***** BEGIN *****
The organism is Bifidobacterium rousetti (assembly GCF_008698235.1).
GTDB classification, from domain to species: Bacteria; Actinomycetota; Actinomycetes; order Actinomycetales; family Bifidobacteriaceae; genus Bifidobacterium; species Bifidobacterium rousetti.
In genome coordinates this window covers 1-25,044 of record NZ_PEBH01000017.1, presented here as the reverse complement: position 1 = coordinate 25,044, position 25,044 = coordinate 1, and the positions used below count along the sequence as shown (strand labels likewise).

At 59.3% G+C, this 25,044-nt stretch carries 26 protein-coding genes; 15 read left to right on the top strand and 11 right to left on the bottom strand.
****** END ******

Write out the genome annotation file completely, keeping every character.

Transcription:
The organism is Bifidobacterium rousetti (assembly GCF_008698235.1).
GTDB classification, from domain to species: Bacteria; Actinomycetota; Actinomycetes; order Actinomycetales; family Bifidobacteriaceae; genus Bifidobacterium; species Bifidobacterium rousetti.
In genome coordinates this window covers 1-25,044 of record NZ_PEBH01000017.1, presented here as the reverse complement: position 1 = coordinate 25,044, position 25,044 = coordinate 1, and the positions used below count along the sequence as shown (strand labels likewise).

At 59.3% G+C, this 25,044-nt stretch carries 26 protein-coding genes; 15 read left to right on the top strand and 11 right to left on the bottom strand.